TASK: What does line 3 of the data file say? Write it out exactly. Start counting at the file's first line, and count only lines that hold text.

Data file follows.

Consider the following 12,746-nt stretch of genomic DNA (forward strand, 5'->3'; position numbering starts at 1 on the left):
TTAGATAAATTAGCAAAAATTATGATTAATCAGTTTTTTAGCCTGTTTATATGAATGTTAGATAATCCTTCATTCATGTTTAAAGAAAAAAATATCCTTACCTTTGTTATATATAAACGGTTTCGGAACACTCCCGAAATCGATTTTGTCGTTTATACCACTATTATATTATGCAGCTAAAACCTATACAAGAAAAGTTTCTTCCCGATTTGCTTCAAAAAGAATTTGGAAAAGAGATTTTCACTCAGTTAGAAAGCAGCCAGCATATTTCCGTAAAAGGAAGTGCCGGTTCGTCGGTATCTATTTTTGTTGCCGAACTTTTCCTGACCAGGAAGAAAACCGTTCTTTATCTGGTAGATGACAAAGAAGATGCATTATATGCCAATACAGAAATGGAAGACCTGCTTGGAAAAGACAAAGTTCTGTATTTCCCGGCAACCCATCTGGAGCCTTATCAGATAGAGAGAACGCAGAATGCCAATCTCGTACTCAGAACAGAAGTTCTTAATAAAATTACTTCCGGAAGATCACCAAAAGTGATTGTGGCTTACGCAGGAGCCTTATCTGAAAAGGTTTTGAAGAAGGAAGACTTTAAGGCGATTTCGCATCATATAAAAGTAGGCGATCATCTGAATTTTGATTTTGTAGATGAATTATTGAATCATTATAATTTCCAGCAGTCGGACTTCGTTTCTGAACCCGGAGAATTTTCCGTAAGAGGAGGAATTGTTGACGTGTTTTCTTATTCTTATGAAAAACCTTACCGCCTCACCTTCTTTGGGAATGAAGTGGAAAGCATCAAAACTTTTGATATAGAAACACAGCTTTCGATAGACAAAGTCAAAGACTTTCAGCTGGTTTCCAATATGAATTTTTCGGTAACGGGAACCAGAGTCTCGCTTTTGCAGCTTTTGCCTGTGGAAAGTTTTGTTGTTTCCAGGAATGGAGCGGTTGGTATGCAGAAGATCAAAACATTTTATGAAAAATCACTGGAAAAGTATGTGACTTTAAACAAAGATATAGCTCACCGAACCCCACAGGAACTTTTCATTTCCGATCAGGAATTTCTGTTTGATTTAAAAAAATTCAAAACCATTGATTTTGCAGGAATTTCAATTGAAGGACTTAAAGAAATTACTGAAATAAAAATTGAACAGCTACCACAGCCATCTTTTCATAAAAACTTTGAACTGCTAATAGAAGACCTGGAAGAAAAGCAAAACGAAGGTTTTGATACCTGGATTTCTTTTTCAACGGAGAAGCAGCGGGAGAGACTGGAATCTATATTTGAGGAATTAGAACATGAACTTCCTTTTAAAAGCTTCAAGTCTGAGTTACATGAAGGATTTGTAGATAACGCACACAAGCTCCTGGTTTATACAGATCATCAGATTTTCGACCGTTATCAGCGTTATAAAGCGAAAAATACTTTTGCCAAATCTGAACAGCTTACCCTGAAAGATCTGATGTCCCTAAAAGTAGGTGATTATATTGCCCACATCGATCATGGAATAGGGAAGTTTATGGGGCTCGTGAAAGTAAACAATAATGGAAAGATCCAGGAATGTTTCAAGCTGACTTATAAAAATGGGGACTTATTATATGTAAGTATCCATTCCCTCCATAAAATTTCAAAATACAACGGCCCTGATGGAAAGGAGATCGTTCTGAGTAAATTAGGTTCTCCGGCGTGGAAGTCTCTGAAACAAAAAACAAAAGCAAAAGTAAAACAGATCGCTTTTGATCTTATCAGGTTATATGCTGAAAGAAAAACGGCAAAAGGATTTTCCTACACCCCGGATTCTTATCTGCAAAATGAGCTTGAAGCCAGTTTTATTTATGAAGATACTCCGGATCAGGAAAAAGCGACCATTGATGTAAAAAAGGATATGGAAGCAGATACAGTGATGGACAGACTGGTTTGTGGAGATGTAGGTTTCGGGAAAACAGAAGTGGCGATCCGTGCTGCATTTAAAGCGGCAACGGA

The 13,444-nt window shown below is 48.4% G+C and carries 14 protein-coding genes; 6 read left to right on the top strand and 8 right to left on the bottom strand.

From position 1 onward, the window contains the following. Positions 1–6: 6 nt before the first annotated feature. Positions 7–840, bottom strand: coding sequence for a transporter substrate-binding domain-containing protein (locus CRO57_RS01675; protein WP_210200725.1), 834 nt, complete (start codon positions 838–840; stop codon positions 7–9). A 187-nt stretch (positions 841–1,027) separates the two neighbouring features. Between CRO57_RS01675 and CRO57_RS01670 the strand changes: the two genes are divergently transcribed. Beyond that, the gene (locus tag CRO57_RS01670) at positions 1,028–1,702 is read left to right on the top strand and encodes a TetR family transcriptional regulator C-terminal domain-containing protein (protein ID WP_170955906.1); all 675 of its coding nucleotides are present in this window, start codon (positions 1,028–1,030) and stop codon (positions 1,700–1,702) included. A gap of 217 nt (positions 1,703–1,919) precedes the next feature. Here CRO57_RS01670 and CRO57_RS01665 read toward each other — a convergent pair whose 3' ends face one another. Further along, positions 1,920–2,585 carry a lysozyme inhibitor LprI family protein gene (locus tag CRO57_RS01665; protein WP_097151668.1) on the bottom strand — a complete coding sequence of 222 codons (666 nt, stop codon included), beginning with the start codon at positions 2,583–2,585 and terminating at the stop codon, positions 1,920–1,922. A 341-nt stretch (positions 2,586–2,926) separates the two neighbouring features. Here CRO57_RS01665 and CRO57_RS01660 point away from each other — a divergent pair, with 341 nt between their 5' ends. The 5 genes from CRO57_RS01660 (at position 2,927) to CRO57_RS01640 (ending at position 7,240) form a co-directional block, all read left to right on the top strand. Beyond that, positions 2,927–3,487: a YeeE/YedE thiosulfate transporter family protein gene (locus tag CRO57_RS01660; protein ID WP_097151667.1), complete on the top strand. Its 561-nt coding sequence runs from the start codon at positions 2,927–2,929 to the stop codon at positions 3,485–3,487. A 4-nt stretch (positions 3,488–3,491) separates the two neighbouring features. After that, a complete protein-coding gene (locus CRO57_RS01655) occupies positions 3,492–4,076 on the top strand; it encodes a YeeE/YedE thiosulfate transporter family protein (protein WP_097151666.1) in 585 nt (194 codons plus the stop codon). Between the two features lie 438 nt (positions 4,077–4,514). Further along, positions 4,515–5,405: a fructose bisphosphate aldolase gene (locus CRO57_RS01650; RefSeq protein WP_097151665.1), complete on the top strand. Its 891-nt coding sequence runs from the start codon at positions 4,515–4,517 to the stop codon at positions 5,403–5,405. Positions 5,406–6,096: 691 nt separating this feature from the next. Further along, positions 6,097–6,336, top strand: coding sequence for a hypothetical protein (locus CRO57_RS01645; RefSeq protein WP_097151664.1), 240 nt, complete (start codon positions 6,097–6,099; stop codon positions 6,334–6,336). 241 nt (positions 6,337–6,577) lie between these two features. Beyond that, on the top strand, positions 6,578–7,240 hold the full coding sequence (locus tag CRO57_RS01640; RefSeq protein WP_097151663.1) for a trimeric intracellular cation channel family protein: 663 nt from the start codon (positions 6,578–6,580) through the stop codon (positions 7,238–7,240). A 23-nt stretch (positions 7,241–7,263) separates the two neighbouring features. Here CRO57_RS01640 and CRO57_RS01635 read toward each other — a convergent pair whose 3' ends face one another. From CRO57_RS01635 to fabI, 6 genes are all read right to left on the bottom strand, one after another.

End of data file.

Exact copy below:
The 13,444-nt window shown below is 48.4% G+C and carries 14 protein-coding genes; 6 read left to right on the top strand and 8 right to left on the bottom strand.